The matter is the only item on the agenda of a Special Business Meeting scheduled for 7 p.m. Monday, prior to the governing body’s Conference Meeting and Regular Business Meeting at the City Hall Council Board Room.

According to the resolution, Section 3.3 of the City Charter provides that when a position of Council Member becomes vacant, pending the election and qualification of a Council Member to fill the vacancy, the council shall fill the vacancy temporarily by appointment of a qualified person, who shall be the same political affiliation as the Council Member whose place has become vacant.

Schmidt is a Republican, as is Christian, who switched from the Democratic Party sometime after she was elected to her eighth -- and final -- term.

When Christian announced her retirement, it triggered a back-and-forth among the City Republican and Democrat committees as well as current City Council President Eugene Jankowski Jr. and Batavia resident John Roach, who was part of the City Charter Commission.

Republicans contend that the Charter wording clearly indicates that a Republican should fill the seat, while Democrats were looking for a legal ruling in light of Christian changing affiliations. That, apparently, did not happen.

RICHMOND: CHARTER IS VERY CLEAR

City Republican Chair Rich Richmond today said the “Charter is very clear – the appointment will be made by the Republican Party; a Republican will take that position.”

Richmond said he is going with what the Charter actually states “and not on what if, or how come or whatever?”

He added that Democrats have made this a political issue.

“There is nothing political about it. When they did the Charter, it was a bipartisan commission, including Republicans, Democrats and Conservatives. Nobody had a problem with it until it has come up now,” he offered.

Schmidt, a lifelong Batavian who grew up as Tammy Trigilio, has been employed for the past seven years as the financial management assistant for Genesee Justice and the Child Advocacy Center.

Prior to that, she worked for Genesee County Mental Health and Genesee County Workforce Investment. She and her husband, Mark, live on Osterhout Avenue. They have a daughter and son-in-law, Kristina and Tony Ferrando, and two grandchildren.

Richmond said he is impressed with Schmidt's credentials.

"Tammy has an excellent resume and is very intelligent and well-informed," he said. "I'm sure she will do a great job."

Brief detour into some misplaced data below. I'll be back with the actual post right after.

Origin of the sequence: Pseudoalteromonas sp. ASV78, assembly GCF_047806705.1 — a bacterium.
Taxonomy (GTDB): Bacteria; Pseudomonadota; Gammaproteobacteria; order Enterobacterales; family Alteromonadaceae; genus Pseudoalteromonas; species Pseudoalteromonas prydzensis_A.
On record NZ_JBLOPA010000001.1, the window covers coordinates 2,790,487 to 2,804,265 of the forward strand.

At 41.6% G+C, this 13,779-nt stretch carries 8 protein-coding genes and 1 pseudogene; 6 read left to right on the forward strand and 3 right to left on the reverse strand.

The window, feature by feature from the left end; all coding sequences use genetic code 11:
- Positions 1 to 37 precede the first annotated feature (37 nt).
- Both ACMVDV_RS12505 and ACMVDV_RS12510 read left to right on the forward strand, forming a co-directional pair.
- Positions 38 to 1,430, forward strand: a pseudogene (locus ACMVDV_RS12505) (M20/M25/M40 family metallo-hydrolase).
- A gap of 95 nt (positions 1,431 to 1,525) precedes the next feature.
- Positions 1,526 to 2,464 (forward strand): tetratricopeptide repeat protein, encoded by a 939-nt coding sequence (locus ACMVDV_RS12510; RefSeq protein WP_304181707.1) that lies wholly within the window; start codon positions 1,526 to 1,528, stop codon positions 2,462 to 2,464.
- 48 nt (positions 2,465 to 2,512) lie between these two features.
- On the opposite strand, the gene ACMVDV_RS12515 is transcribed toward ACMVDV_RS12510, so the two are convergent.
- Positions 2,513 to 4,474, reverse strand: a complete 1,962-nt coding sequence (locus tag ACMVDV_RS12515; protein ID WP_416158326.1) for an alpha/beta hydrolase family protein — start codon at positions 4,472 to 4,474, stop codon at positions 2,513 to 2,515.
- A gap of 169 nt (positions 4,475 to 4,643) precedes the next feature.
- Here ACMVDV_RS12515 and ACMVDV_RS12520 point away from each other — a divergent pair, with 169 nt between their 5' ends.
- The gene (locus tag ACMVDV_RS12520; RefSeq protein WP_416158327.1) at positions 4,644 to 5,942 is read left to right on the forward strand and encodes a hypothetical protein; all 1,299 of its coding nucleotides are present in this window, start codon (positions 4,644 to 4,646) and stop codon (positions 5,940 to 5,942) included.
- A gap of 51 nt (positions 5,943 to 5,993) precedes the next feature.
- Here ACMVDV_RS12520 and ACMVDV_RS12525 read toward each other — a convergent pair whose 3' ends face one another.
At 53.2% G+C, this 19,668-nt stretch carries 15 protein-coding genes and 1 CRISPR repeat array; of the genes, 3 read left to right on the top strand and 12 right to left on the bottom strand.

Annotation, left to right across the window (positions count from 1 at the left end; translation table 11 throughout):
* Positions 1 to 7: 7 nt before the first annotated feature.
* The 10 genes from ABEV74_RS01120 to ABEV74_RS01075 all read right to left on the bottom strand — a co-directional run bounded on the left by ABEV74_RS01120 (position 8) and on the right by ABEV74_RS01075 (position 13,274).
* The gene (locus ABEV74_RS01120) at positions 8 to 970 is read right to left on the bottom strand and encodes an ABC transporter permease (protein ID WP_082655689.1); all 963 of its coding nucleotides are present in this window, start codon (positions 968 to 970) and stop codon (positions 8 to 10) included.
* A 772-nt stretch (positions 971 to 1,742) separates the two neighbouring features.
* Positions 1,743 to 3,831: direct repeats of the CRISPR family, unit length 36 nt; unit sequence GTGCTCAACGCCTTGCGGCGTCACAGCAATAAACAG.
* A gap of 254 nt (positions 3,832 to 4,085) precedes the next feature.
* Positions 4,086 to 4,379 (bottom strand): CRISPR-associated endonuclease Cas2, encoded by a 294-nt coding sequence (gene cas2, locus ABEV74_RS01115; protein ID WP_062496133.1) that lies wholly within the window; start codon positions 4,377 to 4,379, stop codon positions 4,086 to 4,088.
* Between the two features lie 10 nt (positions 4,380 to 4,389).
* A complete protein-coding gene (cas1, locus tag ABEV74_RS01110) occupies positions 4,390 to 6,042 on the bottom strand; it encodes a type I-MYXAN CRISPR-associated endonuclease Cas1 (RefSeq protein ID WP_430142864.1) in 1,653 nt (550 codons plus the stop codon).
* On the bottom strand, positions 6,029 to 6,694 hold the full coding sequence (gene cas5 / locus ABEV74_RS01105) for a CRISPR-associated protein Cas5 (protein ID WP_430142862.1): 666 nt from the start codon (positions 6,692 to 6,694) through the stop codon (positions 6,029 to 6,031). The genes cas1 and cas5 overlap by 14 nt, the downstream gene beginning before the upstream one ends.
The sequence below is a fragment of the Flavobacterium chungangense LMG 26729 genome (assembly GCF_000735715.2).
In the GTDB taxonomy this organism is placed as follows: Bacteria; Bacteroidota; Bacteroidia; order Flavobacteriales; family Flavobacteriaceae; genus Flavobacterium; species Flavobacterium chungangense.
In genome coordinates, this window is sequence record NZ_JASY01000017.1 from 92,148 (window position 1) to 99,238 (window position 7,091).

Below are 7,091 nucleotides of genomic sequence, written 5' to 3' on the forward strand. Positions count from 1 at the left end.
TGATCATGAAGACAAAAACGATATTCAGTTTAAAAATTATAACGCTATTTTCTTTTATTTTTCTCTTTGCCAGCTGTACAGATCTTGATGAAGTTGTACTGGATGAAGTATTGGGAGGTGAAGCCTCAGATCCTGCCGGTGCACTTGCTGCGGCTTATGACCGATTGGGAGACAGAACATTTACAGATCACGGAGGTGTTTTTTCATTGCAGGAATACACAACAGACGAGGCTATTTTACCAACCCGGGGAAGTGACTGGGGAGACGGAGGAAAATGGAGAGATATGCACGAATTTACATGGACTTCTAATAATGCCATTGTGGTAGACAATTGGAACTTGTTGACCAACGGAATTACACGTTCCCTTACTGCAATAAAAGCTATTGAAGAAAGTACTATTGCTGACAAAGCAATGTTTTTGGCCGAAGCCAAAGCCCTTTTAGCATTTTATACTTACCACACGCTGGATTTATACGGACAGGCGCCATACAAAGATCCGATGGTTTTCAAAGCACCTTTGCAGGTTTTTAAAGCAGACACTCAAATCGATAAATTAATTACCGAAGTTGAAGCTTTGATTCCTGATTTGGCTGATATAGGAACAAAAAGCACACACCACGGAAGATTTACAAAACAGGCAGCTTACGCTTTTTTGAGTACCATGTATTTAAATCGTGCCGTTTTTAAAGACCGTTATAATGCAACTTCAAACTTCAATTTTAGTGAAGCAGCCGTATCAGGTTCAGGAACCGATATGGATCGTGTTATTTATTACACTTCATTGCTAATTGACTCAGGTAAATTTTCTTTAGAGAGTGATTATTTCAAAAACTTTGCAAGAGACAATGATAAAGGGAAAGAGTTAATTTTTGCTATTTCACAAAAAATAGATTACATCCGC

SCHMIDT: IT'S IMPORTANT TO GET INVOLVED

Contacted Saturday morning, Schmidt said that she has been part of the political workings in the city for quite some time and is looking forward to applying her experience -- and her love for her hometown -- "to help make it grow and prosper and be a great place for our kids and grandkids to want to stick around."

She currently is the Republican Committee Sixth Ward chair and previously served in that capacity for the Fifth Ward. Both her and her husband have been on the committee for several years and she said she is committed to learning more about city government.

"We're invested in this community," she said, adding that they own three rental properties in the Sixth Ward. "I don't want to use the tagline that Batavia Downs (Gaming) uses when they say, Dine, Stay and Play, but we live, work and play in Batavia."

When asked about replacing Christian, who served for 29-plus years, Schmidt said she has "big shoes to fill."

"Actually, I have had several conversations with Rose Mary, and she was very generous in giving me her endorsement," she said."And I still told her I plan to pick her brain. You can't beat that type of experience.

"Rose Mary was very vocal and she advocated for people to speak their minds. To me, if you want to incoporate any change, you need to be active and involved. You can't just sit home. Things aren't going to happen that way."

Previously: Will it be a Republican or a Democrat stepping in to replace Christian as Sixth Ward representative?

Local nurse practitioner appreciates the little joys during first year at UMMC

By jfbeck_99_272012
Dec 10, 2021, 4:05pm

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Perspective is everything, so the saying goes.

And for one nurse practitioner at Batavia’s United Memorial Medical Center, it’s been a lesson worth remembering from this past year of all things COVID-19.

“I didn’t expect to lose so many people in a year. The wins are great; it’s so awesome to take a breathing tube out and hear them saying good morning to you,” Marie Campbell said during an interview with The Batavian.

“I was hoping for more wins than losses … it’s one hour, one day, one minute at a time.”

Campbell, originally from Connecticut and a current resident of Akron, first joined the Air  Force on her way to a medical career path. It was while stationed In Texas that she met her future husband Bill. They moved to his hometown of Akron and had three boys, James, now 7, Alexander, 4, and 18-month-old Malcolm. Mrs. Campbell wanted to find a job that was “exciting and interesting,” she said, and opted to attend D’Youville College and University at Buffalo, eventually completing her Doctor of Nursing Practice.